Risk To Reward Ratio & Opportunity Vs Risk

Risk to Reward Ratio

 

The Risk to Reward Ratio Dilemma: A Contrarian Perspective

Updated June 2023

The risk to reward ratio, a fundamental concept in the world of investing, is often misunderstood or overlooked by the masses. It is a simple yet powerful tool that can help investors make informed decisions, especially during periods of market volatility. The ratio compares an investment’s potential loss (risk) to the potential gain (reward). A favourable risk to reward ratio is often found in the aftermath of a market crash, where high-quality stocks are available at discounted prices.

In such scenarios, the market’s technical outlook is typically oversold, indicating that most stocks have been heavily sold off. This overselling often leads to a state of panic among the masses, a psychological phenomenon that contrarian investors can exploit. Contrarian investing, as the name suggests, goes against prevailing market trends. It is based on the belief that the crowd often gets it wrong and that the best investment opportunities arise when the masses are most fearful.

The mass mindset, driven by fear and greed, tends to overreact to market events. This overreaction often leads to mispriced assets, providing savvy investors with lucrative investment opportunities. For instance, during a market crash, the crowd’s fear-driven selling often results in high-quality stocks being undervalued. This presents a favourable risk to reward ratio for contrarian investors who are willing to buy when everyone else is selling.

However, contrarian investing is not without its challenges. It requires a deep understanding of market dynamics, a disciplined approach to investing, and the courage to go against the crowd. Moreover, timing the market is notoriously difficult, even for seasoned investors. Therefore, while the risk to reward ratio can provide valuable insights, it should not be used in isolation. It should be complemented with thorough research and analysis and used in conjunction with other investment strategies and tools.

In conclusion, the risk to reward ratio, when used effectively, can help investors navigate the turbulent waters of the stock market. It can provide a roadmap to finding good investments, especially when combined with an understanding of mass psychology and a contrarian investment approach. However, like all investment strategies, it requires patience, discipline, and a willingness to go against the crowd.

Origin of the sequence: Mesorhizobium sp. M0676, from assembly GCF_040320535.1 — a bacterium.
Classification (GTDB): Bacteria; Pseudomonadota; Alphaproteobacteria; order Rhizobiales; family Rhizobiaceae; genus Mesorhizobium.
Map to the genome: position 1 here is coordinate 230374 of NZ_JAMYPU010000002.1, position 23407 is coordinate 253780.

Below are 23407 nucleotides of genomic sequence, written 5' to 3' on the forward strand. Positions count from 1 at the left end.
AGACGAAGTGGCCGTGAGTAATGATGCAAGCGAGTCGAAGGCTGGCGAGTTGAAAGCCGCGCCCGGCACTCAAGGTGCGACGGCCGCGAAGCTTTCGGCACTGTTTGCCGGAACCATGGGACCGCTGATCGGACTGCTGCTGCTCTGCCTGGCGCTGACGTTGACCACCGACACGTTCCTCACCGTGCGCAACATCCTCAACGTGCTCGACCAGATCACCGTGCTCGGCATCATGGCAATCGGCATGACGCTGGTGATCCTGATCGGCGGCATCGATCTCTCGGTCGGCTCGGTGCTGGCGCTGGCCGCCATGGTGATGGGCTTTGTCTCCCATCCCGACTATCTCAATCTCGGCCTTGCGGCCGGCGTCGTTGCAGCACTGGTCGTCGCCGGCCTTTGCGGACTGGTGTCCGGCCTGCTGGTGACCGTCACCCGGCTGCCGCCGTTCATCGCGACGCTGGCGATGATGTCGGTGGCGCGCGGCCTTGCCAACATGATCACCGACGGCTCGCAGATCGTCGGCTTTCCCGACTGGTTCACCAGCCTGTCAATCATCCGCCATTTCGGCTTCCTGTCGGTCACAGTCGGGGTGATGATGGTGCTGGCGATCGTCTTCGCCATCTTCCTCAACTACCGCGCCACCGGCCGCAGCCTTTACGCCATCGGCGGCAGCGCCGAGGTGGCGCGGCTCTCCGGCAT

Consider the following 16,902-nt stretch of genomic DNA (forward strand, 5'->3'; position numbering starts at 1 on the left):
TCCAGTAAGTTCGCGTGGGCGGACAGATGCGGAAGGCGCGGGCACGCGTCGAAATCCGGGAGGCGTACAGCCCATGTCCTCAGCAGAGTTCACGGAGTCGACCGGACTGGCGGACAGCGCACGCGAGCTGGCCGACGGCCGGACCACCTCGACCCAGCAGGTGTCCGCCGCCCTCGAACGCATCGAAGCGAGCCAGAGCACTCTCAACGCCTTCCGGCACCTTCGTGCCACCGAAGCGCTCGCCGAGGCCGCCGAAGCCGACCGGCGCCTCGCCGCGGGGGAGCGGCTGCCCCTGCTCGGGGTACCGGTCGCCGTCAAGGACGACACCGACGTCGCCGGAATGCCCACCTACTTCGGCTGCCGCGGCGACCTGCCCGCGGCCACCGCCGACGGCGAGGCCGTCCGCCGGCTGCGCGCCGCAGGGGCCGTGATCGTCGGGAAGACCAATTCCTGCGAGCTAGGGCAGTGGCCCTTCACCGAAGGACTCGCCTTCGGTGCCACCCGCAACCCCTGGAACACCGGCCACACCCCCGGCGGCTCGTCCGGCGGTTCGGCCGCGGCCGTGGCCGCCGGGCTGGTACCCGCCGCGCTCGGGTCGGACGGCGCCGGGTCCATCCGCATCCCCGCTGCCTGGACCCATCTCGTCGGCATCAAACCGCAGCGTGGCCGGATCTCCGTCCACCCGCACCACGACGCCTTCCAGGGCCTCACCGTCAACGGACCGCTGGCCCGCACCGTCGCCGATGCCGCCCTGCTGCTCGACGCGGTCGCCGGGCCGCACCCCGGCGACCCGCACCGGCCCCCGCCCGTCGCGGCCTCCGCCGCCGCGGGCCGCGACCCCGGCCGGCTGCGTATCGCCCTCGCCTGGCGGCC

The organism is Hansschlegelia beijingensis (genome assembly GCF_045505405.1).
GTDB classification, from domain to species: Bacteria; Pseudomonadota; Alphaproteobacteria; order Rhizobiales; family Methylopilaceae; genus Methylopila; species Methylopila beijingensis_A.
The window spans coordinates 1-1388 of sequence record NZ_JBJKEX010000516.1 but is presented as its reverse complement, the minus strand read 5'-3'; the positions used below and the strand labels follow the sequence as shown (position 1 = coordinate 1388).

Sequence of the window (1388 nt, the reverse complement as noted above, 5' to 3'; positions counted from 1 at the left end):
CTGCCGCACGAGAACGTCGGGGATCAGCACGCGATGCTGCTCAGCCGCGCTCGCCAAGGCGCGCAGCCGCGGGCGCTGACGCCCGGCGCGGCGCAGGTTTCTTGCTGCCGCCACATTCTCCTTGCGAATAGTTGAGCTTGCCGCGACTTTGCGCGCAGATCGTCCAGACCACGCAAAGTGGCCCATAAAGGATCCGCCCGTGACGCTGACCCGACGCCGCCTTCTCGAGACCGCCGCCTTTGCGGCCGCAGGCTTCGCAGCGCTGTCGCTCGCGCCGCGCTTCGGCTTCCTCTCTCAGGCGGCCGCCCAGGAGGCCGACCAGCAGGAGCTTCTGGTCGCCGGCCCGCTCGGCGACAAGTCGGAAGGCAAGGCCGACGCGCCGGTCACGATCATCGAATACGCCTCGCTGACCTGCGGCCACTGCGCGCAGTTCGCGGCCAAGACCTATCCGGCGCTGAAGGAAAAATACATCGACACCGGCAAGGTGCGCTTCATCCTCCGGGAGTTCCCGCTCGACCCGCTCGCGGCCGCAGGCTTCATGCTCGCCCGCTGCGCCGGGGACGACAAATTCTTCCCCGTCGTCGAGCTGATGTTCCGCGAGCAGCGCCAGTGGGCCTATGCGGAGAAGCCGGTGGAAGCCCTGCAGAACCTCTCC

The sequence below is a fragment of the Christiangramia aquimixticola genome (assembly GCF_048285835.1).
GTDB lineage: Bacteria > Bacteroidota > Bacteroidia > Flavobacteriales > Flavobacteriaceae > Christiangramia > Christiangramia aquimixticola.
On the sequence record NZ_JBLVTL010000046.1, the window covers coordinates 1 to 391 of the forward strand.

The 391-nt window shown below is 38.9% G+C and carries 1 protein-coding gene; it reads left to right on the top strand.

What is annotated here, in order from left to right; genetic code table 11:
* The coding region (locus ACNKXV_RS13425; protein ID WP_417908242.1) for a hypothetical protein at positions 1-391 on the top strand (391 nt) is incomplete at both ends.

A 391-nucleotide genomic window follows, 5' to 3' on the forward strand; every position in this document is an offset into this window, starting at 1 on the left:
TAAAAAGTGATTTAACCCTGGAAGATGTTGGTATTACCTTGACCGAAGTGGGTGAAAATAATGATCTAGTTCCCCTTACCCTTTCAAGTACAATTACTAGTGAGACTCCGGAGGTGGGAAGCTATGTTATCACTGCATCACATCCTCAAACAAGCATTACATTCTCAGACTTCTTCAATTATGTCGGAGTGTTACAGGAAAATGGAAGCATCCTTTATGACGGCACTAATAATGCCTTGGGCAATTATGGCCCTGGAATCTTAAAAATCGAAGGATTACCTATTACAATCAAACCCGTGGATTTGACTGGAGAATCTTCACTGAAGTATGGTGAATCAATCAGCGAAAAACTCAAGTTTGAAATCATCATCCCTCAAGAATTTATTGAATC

Every Bull Market Experiences One Strong Correction.

All bull markets experience this. Bitcoin experienced this, and then it went on to surge to new highs, and when everyone thought that things would only get better, the bottom dropped out. When the bottom dropped out, it appeared that it was another buying opportunity, but what was different at that time was that the masses were not fearful when Bitcoin started to pull back; in fact, they embraced those pullbacks.

Even today, individuals are still predicting that Bitcoin could end the year at 15,000 when 3,000 is closer to the truth.  Bull markets always end on a note of euphoria; therefore, until the crowd is ecstatic, the pullbacks ranging from mild to strong must be viewed through a bullish lens unless the trend turns. We have yet to see the trend change when the masses are in disarray.

Now, let’s look at the risk Component of the equation. 

All investors talk about wanting to get into a low-risk opportunity. However, when do they start to obsess about risk when the market is tanking? Remember the Tulip Mania of the 17th century? What about the Stock Market crash of 1929 or the 1987 stock market crash? Let’s move closer to the current timeline: the housing crash in 2008 and the Bitcoin crash that occurred earlier this year. To date, over $700 billion has been wiped from that sector. On what note (sentiment) did the bull get shot in every instance? The crowd was ecstatic; they were sure the markets would go higher.  It appears that the mass mindset has a problem with gauging opportunity and risk; it seems to confuse one for the other.

The solution to the Risk to Reward ratio Dilemma Most Investors Face 

So we know that opportunity is defined as “A favourable juncture of circumstances or A good chance for advancement or progress”.  Hence, by logic, would one not be better off by not following the directives of the Mass Mindset? How could you spot an opportunity when everyone is ready to act in the same manner at precisely the exact moment? Would one not be better off diverging and taking a different route?